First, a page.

And now, the moment we've all been waiting for – and, no, I'm not talking about the midnight raid on New York's Zuccotti Park.

After a year of legal Chutes and Ladders, the U.S. Supreme Court this week finally agreed to hear arguments next year in the melting pot of cases challenging the constitutionally of the Obama administration's landmark legislation.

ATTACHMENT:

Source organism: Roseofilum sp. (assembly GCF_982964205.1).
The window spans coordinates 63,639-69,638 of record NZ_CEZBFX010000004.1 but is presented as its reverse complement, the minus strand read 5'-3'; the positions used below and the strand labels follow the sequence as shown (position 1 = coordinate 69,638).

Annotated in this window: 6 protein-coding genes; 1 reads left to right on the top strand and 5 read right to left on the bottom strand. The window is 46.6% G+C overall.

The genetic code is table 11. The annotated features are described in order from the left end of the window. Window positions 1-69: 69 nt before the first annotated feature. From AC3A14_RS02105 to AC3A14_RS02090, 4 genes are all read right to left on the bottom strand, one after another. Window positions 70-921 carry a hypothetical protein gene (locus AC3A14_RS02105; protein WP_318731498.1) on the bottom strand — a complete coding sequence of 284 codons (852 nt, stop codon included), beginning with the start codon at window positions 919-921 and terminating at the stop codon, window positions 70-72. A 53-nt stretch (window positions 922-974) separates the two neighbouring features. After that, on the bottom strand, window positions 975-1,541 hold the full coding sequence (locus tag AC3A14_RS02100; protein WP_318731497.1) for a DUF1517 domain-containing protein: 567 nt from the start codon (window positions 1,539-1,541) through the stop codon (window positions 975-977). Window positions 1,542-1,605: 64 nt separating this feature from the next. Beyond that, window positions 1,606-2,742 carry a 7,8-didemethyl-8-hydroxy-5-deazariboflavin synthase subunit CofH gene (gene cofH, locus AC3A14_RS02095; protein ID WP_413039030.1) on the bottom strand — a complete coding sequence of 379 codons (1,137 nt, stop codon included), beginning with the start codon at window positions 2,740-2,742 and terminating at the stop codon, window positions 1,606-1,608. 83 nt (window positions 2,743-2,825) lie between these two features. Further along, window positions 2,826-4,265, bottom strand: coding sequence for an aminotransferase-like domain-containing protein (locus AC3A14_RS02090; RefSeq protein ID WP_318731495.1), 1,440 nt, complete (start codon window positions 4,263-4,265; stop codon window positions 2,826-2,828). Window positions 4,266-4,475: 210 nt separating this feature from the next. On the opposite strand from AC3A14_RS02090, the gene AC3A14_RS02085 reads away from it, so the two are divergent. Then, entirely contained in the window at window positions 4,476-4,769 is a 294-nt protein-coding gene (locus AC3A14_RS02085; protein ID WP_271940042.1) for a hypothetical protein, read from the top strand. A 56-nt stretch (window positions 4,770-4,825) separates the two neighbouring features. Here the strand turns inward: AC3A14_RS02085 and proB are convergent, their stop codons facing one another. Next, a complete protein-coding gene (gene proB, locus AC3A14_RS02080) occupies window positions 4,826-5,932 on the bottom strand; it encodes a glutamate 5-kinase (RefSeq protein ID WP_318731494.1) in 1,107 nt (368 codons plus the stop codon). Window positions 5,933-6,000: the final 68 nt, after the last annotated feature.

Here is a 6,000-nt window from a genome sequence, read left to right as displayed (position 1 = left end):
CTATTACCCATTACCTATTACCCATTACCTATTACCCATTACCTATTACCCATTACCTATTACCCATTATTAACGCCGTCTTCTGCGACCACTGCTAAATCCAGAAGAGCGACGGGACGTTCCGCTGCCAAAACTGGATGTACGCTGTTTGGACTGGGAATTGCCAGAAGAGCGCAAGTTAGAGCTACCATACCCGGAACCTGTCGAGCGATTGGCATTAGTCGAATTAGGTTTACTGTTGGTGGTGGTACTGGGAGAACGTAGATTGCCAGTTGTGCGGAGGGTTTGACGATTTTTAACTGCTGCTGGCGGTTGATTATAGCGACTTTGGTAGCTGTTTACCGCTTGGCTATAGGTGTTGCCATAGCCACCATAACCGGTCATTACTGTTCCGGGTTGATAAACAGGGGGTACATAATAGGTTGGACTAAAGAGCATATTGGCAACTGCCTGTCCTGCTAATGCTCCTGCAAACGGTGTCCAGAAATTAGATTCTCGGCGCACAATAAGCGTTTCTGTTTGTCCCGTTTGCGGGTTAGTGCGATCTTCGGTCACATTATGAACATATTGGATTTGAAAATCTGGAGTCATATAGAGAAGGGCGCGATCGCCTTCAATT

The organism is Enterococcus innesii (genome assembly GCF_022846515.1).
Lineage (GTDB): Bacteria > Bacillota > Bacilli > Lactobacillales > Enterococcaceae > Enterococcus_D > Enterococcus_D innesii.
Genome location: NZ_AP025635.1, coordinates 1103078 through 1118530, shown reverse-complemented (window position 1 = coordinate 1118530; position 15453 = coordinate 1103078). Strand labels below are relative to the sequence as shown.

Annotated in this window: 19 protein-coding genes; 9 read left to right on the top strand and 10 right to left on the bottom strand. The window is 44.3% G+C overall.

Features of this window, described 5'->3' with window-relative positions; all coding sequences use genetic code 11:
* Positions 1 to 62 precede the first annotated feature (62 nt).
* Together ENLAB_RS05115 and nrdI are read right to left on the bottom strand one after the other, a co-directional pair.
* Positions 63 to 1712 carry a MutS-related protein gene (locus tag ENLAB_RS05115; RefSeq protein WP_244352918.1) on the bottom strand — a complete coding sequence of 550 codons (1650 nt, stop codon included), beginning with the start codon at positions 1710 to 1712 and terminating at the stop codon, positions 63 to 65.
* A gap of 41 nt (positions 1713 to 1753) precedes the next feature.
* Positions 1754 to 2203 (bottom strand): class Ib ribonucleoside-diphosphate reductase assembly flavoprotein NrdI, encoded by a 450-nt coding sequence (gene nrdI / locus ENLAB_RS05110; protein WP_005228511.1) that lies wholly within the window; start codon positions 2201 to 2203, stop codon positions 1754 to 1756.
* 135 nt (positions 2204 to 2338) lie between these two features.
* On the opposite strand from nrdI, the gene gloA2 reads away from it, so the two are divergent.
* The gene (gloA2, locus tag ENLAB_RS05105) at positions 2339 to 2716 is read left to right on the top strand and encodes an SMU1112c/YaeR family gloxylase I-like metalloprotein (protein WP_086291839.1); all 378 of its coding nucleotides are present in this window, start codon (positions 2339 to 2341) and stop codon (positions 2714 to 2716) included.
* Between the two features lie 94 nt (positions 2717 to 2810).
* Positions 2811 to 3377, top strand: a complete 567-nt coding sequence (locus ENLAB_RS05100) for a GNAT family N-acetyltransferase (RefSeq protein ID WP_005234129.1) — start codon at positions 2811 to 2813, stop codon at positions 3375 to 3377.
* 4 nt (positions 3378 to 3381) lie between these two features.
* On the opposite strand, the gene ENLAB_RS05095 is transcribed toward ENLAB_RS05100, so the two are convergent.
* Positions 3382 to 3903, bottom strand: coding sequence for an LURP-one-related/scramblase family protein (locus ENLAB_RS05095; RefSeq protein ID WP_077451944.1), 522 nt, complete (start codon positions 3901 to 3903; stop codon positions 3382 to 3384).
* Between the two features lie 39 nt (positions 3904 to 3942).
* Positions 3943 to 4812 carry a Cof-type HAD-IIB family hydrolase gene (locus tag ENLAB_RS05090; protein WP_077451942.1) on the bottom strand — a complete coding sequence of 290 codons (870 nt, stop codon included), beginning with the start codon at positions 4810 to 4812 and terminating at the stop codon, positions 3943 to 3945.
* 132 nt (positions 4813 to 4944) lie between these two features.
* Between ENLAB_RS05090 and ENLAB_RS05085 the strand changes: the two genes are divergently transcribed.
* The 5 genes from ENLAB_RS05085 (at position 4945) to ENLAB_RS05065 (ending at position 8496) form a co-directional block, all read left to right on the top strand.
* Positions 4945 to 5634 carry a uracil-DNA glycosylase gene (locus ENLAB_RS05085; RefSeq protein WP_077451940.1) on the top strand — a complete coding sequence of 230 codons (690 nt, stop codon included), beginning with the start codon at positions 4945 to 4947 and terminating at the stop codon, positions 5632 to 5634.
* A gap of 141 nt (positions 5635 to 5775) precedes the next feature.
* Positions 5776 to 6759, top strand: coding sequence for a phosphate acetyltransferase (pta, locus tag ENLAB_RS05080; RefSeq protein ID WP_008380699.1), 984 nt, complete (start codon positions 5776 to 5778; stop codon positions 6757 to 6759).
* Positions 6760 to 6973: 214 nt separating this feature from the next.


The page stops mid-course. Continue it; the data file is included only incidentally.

Of course, it'd be more honest to simply say the court will hear arguments and (possibly) rule specifically on the law's individual mandate, the lynchpin of the gargantuan law. It's assumed by almost everyone at this point (whether rightly or wrongly) that this would naturally void the entire legislation, but I'm not so sure about that. Despite the law's lack of a severability clause, no one's even entertained the notion that the court might throw out the mandate and leave the rest intact – a doomsday worst case-scenario that would make life a hell of a lot worse than it is today. Something to consider since I'm pretty sure earlier courts have backed cases in which such clauses have been presumed.

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